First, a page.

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Singapore Management University Wins Big in Virtual Business Competition

Singapore Management University Wins Big in Virtual Business Competition

The Singapore Management University Lee Kong Chian School of Business’ curriculum focus towards real-world learning and developing a global mindset has certainly paid off, with the latest string of triumphs at the recent IMMA (International Masters in Management Association) Morningstar Global Case Challenge.

The Morningstar Global Case Challenge is a prestigious competition organized by the IMMA in collaboration with Morningstar—a leading financial services firm based in Chicago, US. SMU Master of Science in Management (MiM) students Victor Tan and Ashita Gogia clinched first and third places with their respective teams. The team mentored by Senior Lecturer of Finance, Karen Gan Yoke Wah, claimed second place.

While the concept of business school case competitions—where participants are tasked to come up with strategies to solve real-world problems within a stipulated duration—is not a new one, the Morningstar Global Case Challenge has put a fresh spin on the competition.

Typical case competitions take place over several hours or a few days—with teams being pitted against one another in the same location, in front of a panel of judges.

In the Morningstar Global Case Challenge, teams consisting of three students are coached by their respective faculty mentor to tackle the challenge. What is different, however, is that teammates and mentors are based in different parts of the world and have to work collaboratively in a virtual environment, over a period of 2 months. After which, three finalist teams emerge.

With remote working gaining traction as an accepted practice in the employment landscape, and the onset of globalization affecting almost every industry, it is timely for case competitions to go virtual, simulating the workplace of the future.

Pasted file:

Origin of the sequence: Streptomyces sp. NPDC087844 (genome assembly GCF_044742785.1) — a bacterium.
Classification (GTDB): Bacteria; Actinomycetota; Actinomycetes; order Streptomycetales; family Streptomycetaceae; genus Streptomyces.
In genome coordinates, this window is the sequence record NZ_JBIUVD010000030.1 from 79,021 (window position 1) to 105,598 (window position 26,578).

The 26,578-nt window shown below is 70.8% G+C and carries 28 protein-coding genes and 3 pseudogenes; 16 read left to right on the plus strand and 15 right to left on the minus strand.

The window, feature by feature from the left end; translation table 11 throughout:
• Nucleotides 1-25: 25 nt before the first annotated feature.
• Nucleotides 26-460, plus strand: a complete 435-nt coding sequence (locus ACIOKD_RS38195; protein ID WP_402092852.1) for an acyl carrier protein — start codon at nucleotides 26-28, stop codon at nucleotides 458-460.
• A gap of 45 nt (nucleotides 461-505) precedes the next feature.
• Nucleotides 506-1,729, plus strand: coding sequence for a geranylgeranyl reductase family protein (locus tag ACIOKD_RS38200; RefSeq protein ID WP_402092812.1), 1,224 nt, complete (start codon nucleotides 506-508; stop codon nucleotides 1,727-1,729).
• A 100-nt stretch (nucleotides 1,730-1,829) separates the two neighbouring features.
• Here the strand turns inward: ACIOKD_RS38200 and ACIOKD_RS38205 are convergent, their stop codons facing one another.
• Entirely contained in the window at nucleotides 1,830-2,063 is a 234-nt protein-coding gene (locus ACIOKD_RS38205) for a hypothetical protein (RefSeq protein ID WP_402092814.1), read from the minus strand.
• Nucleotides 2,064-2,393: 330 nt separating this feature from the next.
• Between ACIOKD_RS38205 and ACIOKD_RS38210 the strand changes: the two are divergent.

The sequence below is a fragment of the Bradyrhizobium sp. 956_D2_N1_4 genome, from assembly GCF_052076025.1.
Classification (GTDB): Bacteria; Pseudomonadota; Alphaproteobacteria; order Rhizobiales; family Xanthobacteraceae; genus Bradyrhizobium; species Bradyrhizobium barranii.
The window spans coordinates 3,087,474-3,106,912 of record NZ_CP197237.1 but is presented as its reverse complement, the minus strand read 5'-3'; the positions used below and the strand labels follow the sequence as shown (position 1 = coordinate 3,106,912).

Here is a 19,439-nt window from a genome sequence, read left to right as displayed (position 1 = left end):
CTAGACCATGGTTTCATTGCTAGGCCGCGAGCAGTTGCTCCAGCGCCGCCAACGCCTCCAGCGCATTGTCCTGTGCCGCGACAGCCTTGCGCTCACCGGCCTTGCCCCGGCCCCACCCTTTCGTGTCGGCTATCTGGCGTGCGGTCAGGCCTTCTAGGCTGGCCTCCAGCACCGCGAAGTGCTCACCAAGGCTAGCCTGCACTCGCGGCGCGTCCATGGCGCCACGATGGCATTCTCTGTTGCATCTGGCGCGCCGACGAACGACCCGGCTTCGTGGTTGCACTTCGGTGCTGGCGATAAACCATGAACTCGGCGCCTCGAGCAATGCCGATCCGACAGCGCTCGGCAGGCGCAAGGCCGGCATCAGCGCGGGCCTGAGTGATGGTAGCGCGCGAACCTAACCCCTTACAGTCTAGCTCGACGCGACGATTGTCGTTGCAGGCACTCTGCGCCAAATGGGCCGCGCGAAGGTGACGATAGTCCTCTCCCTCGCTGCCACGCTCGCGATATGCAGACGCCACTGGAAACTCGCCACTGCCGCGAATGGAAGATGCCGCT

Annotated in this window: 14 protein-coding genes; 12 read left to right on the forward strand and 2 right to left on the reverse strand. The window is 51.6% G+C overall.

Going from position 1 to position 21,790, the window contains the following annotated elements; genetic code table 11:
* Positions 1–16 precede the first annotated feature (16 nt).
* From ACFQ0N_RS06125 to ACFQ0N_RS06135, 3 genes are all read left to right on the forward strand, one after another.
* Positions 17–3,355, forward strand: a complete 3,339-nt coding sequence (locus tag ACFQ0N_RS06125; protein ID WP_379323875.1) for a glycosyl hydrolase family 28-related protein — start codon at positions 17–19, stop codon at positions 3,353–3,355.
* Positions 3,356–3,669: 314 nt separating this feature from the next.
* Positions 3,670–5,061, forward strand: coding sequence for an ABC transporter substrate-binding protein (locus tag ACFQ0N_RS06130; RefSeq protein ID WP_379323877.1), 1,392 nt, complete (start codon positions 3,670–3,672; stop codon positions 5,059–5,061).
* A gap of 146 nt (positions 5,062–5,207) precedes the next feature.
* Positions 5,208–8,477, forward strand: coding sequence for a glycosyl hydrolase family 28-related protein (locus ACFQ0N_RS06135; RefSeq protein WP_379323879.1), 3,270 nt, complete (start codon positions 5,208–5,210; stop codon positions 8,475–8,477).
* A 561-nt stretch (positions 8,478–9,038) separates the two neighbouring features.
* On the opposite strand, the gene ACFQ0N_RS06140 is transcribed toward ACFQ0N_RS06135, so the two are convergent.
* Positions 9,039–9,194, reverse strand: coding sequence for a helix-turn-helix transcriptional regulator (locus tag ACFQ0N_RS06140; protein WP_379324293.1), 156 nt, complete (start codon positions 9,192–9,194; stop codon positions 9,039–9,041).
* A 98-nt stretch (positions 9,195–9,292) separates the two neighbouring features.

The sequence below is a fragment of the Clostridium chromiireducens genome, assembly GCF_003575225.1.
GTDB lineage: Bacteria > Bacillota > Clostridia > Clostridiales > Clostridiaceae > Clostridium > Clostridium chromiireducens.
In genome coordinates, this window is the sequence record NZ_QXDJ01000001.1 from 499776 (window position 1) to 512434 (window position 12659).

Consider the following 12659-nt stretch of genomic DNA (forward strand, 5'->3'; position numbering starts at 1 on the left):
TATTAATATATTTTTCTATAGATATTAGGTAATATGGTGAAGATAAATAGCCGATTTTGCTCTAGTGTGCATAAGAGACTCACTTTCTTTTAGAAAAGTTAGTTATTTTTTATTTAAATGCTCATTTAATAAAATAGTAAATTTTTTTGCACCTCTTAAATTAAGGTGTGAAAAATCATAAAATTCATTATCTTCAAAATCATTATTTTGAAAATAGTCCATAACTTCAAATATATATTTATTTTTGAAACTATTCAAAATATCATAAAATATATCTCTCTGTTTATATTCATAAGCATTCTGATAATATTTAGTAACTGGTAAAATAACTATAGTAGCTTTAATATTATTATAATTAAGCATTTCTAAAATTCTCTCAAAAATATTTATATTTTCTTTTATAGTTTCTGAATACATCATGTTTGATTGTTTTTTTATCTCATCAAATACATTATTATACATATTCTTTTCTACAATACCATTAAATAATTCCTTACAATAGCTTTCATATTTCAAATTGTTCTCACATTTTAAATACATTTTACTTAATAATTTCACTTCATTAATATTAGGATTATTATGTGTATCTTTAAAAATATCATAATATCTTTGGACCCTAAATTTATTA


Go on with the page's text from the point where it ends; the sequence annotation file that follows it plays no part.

At the same time, the Challenge helps students gain a global, business perspective, driving them to apply their management education to real-world issues. It is also a great opportunity for faculty members to coach students and to interact with like-minded faculty mentors from schools around the world.

When asked how the unique design of the Challenge changes the way students approach the competition, Karen Gan says that the two-month preparation allows students to prepare for some tough questions posed by judges.

“The key to excelling in the competition is to have a good grasp on the given topic and develop a deep and concise understanding of what the question is looking for.”

For both Ashita and Victor, one of the biggest learnings gleaned from this year’s challenge topic posed by Morningstar, is how blockchain technology can actually be used in various practical applications—not just in the crypto or tech industries, but in a wider application in the world of business.

As Ashita explains, “Despite the hype around blockchain, is it really a threat to traditional business models? How can companies like Morningstar prepare for this potential disruption? These were some of the questions I was able to address through this challenge.”

The two-month journey from conception to execution had not been an easy one, with participants having to work through geographical challenges such as clashing schedules and time differences. However, these challenges propelled them to seek out new ways to collaborate efficiently.

“For me, the most challenging part was working around each other’s schedules given the eight-hour time difference, within a tight deadline,” Ashita says. “We managed to overcome that by dividing responsibilities and having weekly check-ins via video conferences.”

Through the competition, Victor discovered Doodle, a platform that simplifies the process of scheduling meetings with consideration of the respective time zones.

The competition—despite the level of difficulty and challenges it presented, and time and commitment required—was deemed by both faculty mentors and students as a rewarding and meaningful experience.

“I think it is a great way to apply the concepts we learn in our coursework,” says Ashita.

“Working on this challenge has exposed me to senior-level industry insights and feedback from industry experts. Being able to present in Paris and taking first place after all that hard work was truly rewarding. If you have the opportunity to participate in a similar competition, go for it.”

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